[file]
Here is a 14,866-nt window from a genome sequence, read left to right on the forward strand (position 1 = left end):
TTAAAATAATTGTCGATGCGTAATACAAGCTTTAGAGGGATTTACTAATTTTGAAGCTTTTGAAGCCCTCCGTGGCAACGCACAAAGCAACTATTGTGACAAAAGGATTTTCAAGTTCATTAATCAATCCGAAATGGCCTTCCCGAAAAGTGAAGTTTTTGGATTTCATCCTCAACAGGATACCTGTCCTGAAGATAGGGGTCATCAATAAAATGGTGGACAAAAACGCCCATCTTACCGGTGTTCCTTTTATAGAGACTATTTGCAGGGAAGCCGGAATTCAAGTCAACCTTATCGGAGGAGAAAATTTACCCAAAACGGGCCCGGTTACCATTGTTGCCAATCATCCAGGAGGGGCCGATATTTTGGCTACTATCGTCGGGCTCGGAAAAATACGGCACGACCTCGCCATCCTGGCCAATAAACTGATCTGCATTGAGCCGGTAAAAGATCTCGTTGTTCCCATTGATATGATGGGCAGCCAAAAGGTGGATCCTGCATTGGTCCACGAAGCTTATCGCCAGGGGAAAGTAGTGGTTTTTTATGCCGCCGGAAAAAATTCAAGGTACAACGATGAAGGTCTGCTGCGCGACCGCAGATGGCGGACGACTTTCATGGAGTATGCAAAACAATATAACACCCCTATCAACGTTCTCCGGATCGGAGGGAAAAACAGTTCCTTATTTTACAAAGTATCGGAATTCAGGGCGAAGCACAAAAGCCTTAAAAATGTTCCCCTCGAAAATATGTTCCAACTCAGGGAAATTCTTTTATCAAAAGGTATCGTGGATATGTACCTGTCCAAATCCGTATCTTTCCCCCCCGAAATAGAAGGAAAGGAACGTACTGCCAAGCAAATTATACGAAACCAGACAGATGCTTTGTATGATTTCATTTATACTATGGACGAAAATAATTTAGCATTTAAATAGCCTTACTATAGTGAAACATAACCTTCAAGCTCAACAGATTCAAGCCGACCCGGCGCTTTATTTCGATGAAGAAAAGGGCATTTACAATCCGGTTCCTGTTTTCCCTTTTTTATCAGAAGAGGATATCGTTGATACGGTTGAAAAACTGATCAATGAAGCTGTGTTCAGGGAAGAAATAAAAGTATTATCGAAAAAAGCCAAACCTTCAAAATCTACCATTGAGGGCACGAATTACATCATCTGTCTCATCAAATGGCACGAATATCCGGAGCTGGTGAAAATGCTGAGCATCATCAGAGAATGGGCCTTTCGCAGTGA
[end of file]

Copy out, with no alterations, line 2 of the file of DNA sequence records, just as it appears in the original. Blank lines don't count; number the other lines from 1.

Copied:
TTAAAATAATTGTCGATGCGTAATACAAGCTTTAGAGGGATTTACTAATTTTGAAGCTTTTGAAGCCCTCCGTGGCAACGCACAAAGCAACTATTGTGACAAAAGGATTTTCAAGTTCATTAATCAATCCGAAATGGCCTTCCCGAAAAGTGAAGTTTTTGGATTTCATCCTCAACAGGATACCTGTCCTGAAGATAGGGGTCATCAATAAAATGGTGGACAAAAACGCCCATCTTACCGGTGTTCCTTTTATAGAGACTATTTGCAGGGAAGCCGGAATTCAAGTCAACCTTATCGGAGGAGAAAATTTACCCAAAACGGGCCCGGTTACCATTGTTGCCAATCATCCAGGAGGGGCCGATATTTTGGCTACTATCGTCGGGCTCGGAAAAATACGGCACGACCTCGCCATCCTGGCCAATAAACTGATCTGCATTGAGCCGGTAAAAGATCTCGTTGTTCCCATTGATATGATGGGCAGCCAAAAGGTGGATCCTGCATTGGTCCACGAAGCTTATCGCCAGGGGAAAGTAGTGGTTTTTTATGCCGCCGGAAAAAATTCAAGGTACAACGATGAAGGTCTGCTGCGCGACCGCAGATGGCGGACGACTTTCATGGAGTATGCAAAACAATATAACACCCCTATCAACGTTCTCCGGATCGGAGGGAAAAACAGTTCCTTATTTTACAAAGTATCGGAATTCAGGGCGAAGCACAAAAGCCTTAAAAATGTTCCCCTCGAAAATATGTTCCAACTCAGGGAAATTCTTTTATCAAAAGGTATCGTGGATATGTACCTGTCCAAATCCGTATCTTTCCCCCCCGAAATAGAAGGAAAGGAACGTACTGCCAAGCAAATTATACGAAACCAGACAGATGCTTTGTATGATTTCATTTATACTATGGACGAAAATAATTTAGCATTTAAATAGCCTTACTATAGTGAAACATAACCTTCAAGCTCAACAGATTCAAGCCGACCCGGCGCTTTATTTCGATGAAGAAAAGGGCATTTACAATCCGGTTCCTGTTTTCCCTTTTTTATCAGAAGAGGATATCGTTGATACGGTTGAAAAACTGATCAATGAAGCTGTGTTCAGGGAAGAAATAAAAGTATTATCGAAAAAAGCCAAACCTTCAAAATCTACCATTGAGGGCACGAATTACATCATCTGTCTCATCAAATGGCACGAATATCCGGAGCTGGTGAAAATGCTGAGCATCATCAGAGAATGGGCCTTTCGCAGTGA